Japan: Exports decrease at milder rate in August
Yen-denominated merchandise exports sank 14.8% year-on-year in August, moderating from July’s 19.2% drop. August´s outturn marked the softest decline since March 2020. Meanwhile, imports slid 20.8% over the same month last year in August (July: -22.3% yoy). As a result, the merchandise trade balance inched up, recording a JPY 0.2 trillion surplus in August (July: JPY 0.0 trillion). Lastly, the trend improved, with the 12-month trailing merchandise trade balance recording a JPY 2.4 trillion deficit in August, compared to JPY 2.8 trillion deficit in July.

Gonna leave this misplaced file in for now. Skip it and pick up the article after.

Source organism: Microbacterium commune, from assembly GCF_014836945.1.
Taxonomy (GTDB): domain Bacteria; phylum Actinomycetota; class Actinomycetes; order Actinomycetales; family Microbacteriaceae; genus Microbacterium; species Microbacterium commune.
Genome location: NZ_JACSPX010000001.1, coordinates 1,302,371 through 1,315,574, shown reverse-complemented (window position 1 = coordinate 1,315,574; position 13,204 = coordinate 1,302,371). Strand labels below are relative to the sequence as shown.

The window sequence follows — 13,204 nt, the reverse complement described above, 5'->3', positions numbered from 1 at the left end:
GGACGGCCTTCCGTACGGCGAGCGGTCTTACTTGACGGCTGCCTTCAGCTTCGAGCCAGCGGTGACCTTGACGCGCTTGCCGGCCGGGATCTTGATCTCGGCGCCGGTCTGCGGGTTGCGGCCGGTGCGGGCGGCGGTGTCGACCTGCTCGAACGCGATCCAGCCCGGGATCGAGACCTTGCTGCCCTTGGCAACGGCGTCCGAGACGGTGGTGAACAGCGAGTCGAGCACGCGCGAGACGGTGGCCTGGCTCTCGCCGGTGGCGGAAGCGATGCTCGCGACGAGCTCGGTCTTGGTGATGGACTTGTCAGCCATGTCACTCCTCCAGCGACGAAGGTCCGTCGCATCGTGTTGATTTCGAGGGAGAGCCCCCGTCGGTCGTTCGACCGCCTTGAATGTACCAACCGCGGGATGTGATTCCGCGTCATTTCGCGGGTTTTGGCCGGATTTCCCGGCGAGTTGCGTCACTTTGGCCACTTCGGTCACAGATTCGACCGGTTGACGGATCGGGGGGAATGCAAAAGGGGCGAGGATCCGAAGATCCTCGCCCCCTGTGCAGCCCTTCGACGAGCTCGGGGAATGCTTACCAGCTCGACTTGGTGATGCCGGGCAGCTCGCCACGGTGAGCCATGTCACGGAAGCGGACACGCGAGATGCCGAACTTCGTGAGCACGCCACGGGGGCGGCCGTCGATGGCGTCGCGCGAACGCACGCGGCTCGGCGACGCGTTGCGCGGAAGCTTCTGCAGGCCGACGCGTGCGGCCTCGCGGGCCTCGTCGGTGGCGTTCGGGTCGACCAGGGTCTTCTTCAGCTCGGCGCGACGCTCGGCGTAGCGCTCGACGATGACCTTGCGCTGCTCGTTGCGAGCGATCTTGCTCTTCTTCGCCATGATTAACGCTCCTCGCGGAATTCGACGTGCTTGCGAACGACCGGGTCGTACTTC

Regarding the ameliorating export panorama, analysts at Nomura commented:
“Real exports were up for a third straight month in August. We think a clear bottom in exports is coming into focus in Jul-Sep. […] Looking ahead, however, we think that the rise in exports will get smaller once the pent-up demand from the periods of restrictions on economic activities, such as city lockdowns, dies down. In fact, the extent of the m-m rise in exports to the US in August was down from July. We also think that it will be difficult to quickly raise the level of economic activity in the near term due to concerns about COVID-19 picking up again. We continue to forecast a moderate rate of recovery in overseas demand.“